10 Tips for Using Geosynthetics for Catchment and Pond Lining

Geomembranes are designed to support roadways and reinforce retaining walls, so they also work great for keeping ponds and catchment basins watertight and easy to maintain. If you’re searching for a geosynthetic product to line a large area, use these tips to make the right selection of geomembrane.

1. Choose a Reinforced Material

Reinforced polyethylene (RPE) liners do more than just resist chemical and UV degradation. The reinforced design also offers greater tear and wear resistance. Cracks and rips are less likely to occur, both during installation and over the lifespan of the liner.

2. Stick with Neutral RPE

RPE is the best material to choose for geomembranes designed to hold water. If leaks are a major concern because of risks of contamination or environmental damage, you’ll need to stick with a material that forms reliable seams and offers easy testing opportunities. RPE is easily installed in a double liner configuration to allow for the use of constant leak detection systems. With this kind of equipment, any moisture that escapes the first layer of liner will set off an alarm before it can get through the second layer. You can drain the pond or holding tank and remedy the problem before any fluids make it out of the containment area.

3. Plan for Exposed Installation

Even if your designs call for a thick layer of protective ballast or cover material, liners can end up accidentally exposed over time. Shifting dirt and sand leaves bank edges uncovered right down to the geomembrane on many projects. If you choose a liner that can handle exposed installation, this temporary increase in UV rays won’t damage the material. Using liners rated for exposed installation is a good backup plan to ensure a long-lasting pond, even when you have to go months without making visual inspections.

4. Prevent Root Penetration

All liners and geomembranes are at risk for damage from aggressive tree roots. Look for a liner that’s reinforced to keep roots from puncturing the material and creating unintended weep holes.

5. Consider Fish and Plant Safety

Ponds designed for holding drinking water, growing food crops, or raising edible fish will need an appropriate liner. Don’t just settle for a material that claims to offer food and fish safety. Ratings from the NSF help you locate a liner that won’t hurt your fish or risk the health of your customers. If you’re raising ornamental water plants or decorative fish like koi, you’ll still want a fish safe liner. Geomembranes that aren’t tested for fish safety often contain chemical additives to increase durability and flexibility that leach into the water and harm the fish.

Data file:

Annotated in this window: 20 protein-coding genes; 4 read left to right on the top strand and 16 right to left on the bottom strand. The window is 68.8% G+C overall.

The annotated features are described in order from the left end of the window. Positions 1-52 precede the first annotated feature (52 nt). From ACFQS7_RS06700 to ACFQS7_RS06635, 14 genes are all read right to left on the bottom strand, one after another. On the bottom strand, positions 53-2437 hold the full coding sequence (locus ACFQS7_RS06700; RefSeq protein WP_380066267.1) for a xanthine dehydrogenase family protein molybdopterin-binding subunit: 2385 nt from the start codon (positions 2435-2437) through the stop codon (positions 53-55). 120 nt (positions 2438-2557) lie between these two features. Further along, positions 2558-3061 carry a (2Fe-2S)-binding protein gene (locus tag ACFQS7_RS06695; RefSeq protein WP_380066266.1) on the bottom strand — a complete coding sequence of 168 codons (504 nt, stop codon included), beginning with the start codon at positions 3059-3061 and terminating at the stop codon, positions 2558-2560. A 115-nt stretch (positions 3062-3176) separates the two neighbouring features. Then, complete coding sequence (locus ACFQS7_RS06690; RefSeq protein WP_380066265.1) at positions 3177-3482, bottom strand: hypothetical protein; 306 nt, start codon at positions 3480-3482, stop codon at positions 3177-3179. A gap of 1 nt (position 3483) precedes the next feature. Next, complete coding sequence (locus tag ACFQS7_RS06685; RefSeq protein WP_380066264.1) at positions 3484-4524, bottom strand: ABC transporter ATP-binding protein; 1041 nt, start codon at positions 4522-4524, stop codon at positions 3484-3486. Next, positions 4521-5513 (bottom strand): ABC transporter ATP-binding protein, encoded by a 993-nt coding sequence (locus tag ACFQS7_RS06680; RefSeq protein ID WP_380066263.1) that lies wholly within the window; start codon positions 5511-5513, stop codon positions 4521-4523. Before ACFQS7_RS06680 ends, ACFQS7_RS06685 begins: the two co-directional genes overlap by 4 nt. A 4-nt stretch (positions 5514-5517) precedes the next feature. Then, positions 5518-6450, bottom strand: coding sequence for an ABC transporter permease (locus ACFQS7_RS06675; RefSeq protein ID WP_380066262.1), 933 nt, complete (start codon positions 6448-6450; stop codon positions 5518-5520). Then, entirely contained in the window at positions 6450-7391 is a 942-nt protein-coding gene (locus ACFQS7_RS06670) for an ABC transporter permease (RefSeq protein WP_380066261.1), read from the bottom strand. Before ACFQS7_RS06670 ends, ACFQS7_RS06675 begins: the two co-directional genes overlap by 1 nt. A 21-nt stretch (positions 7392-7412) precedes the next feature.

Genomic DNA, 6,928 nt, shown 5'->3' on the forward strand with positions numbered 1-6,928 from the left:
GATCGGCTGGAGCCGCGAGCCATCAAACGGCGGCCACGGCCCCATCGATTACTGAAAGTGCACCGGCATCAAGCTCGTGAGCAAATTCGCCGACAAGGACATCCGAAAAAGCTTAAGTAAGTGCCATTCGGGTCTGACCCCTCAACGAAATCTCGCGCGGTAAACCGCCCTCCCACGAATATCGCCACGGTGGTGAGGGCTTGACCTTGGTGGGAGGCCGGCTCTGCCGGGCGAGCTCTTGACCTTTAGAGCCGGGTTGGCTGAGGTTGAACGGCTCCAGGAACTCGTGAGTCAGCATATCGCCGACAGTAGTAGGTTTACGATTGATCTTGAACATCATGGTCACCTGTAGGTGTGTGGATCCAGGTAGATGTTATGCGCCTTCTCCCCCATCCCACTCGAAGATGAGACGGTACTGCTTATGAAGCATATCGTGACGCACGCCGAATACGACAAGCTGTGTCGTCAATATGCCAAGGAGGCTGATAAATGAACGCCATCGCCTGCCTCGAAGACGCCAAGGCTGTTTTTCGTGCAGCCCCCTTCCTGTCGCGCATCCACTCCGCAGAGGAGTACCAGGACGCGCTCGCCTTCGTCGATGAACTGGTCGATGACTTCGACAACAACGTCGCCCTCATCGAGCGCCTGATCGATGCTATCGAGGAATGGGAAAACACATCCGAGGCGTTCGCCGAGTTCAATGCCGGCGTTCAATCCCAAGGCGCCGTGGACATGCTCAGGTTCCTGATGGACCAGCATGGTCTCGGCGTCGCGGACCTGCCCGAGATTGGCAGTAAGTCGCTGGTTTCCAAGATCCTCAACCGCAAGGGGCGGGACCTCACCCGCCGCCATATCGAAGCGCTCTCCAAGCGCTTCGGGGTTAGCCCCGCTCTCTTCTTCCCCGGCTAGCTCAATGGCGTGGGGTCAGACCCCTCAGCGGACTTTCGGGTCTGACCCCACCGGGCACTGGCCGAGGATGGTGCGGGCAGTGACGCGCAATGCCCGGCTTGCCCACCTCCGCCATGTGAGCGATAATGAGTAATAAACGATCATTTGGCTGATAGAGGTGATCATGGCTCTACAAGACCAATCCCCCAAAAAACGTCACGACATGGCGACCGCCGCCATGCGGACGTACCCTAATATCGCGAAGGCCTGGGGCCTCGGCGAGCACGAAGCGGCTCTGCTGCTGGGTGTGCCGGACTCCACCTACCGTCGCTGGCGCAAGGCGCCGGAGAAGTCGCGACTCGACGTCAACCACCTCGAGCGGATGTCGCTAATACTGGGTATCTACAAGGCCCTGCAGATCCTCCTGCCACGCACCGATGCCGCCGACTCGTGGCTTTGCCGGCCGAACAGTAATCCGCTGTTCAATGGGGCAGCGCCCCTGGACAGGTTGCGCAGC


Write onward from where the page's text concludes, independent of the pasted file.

6. Pair with an Underlayment or Grid

Depending on the grade of the installation and the conditions of the soil, you may need a geotextile or geogrid underlayment for your liner. Pairing two layers of material can help you prevent tears and holes from rocks and sharp soil particles. Geotextiles with felt-like or fabric-type textures create a cushion against rough surfaces, making the installation of the flexible RPE liner go quickly and smoothly. It’s easy to get out wrinkles when working over a finished surface of geotextile.

7. Order a Custom Manufactured Liner

Custom manufacturing allows for fewer to no seams to seal on the job site. Even with professional installers, sealing hundreds of feet of seams is the most difficult part of the installation. A custom fit liner that’s already sealed in the factory will minimize the chance of leaks and reduce labor costs.

8. Match the Right Ballast

Ballasts cover the pond liner and offer both light blocking protection to reduce UV degradation, and weight to hold down the material so it can’t float. Since the ballast you choose must do both of these jobs well at the same time, you’ll need to match the right material to your project. Gravel is the most common choice, but some projects require larger chunks of rock to deal with greater lifting forces from rising water. Sand and dirt can also work well as ballast and cover materials but may not offer enough weight in some situations. Work out the details with your engineer to find a ballast that fits both the general needs of the pond and the functions of the liner.

9. Avoid Wrinkles

Wrinkles in geomembranes do more than just waste material. As the weight of the ballast and water presses down on the folded material, it’s likely to crack and form a leak. Wrinkled material is also more likely to trap gases from the soil and rise up into unsightly bubbles that stress the liner. Since the best method to remove wrinkles is to cut and patch the material, it’s best avoided by using a liner with high conformity, flexibility, and lay flat ratings. Reinforced liners are less likely to wrinkle.

10. Install Penetrations Correctly

Make sure to use matching boots and sealants when installing filters, drains, and other penetrations through the liner. Large ponds, with high water quality needs, tend to feature a dozen or more penetrations in the same liner. Treat each one with care and check it for leaks periodically since these openings are weak points in the system.

Shopping for a geomembrane liner is trickier than you think. Let us guide you to the right product for any project by discussing your plans with us here at BTL Liners. We’ve worked on projects of all types and sizes and can use our experience to make the process go smoother for you.

Liners by BTL

AquaArmor Pond Liner

The most versatile liner on the market today, AquaArmor maximizes protection from harmful UV rays, tear resistance and punctures that cause leaks. Simply the best liner on the market.

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